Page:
Palo Alto, Calif.-based Tesla also has fought to crack into other states where direct sales are banned, including Texas. While it has not had success in tilting public policy in its favor in Michigan or Texas, Tesla succeeded in 2015 in getting Georgia, Maryland and New Jersey to allow direct sales.

Arvind Saxena appointed as MD of Volkswagen Passenger Cars in India

a leading German car manufacturer has announced Arvind Saxena as the managing director of Volkswagen Passenger Cars in India.

Saxena, former director, sales & marketing at Hyundai India, will now be heading the Volkswagen brand with responsibility of sales, after sales & marketing, said the statement issued by the company on Wednesday.

ET had exclusively reported in July that Saxena was looking at growth options with leading automotive companies in the country including Volkswagen India.

Gerry Dorizas, president & MD, Volkswagen Group Sales India Private Limited said, “”We are confident that his (Saxena’s) extensive experience in the Indian automotive sector will contribute towards the growth of the Brand.””

With the appointment of Saxena, Volkswagen has created a new position of managing director in the company. He will manage the function of Neeraj Garg, who was member of board, director – passenger cars, Volkswagen Group Sales India Private Limited.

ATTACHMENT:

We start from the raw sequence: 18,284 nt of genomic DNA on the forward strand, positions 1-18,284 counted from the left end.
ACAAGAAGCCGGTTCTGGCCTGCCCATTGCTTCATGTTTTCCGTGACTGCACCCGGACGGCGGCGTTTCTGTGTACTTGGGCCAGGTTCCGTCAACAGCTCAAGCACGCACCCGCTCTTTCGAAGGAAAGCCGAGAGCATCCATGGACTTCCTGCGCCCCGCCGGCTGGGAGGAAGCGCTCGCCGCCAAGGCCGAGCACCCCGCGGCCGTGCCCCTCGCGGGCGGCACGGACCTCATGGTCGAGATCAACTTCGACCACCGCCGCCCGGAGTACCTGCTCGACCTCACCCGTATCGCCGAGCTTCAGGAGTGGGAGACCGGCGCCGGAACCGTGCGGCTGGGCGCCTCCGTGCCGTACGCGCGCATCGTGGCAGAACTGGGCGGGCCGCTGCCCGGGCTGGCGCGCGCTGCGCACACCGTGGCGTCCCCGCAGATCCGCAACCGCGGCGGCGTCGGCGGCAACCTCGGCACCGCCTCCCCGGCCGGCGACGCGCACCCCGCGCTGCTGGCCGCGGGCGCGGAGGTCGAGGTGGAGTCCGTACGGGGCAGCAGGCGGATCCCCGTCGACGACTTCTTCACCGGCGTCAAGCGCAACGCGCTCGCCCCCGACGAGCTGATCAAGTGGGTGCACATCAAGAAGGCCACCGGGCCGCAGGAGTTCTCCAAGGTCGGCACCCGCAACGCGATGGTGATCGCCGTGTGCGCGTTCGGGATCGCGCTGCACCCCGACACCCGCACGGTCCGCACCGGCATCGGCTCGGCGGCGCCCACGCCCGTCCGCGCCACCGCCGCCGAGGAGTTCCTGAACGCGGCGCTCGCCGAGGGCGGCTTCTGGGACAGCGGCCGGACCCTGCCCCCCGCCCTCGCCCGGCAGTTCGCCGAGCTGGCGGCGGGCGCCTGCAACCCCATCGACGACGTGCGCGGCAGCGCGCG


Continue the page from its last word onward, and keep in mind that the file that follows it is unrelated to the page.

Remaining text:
With over 3 decades of experience in the automotive industry, Saxena has worked for various automobile majors like Bajaj Auto, Maruti Suzuki, Fiat India and Hyundai India. He has assumed various roles right from area manager, regional marketing manager, general manager, dealer development, chief general manager sales, VP sales & marketing to director & member of Board at Hyundai India, when he made this move.

This appointment is part of the major churn in the automotive industry. Just last week, Tata Motors appointed Karl Slym as the managing director of the company.Ford India has appointed Vinay Piparsania as the new executive director, marketing, sales and service, who is likely to take charge from 1 stof September from Nigel Wark.

And Nissan’s marketing arm Hover Automotive recently recalled Nitish Tipnis to lead sales and marketing role, taking charge from Dinesh Jain. Hyundai India will now be on the look out to replace Arvind Saxena’s position.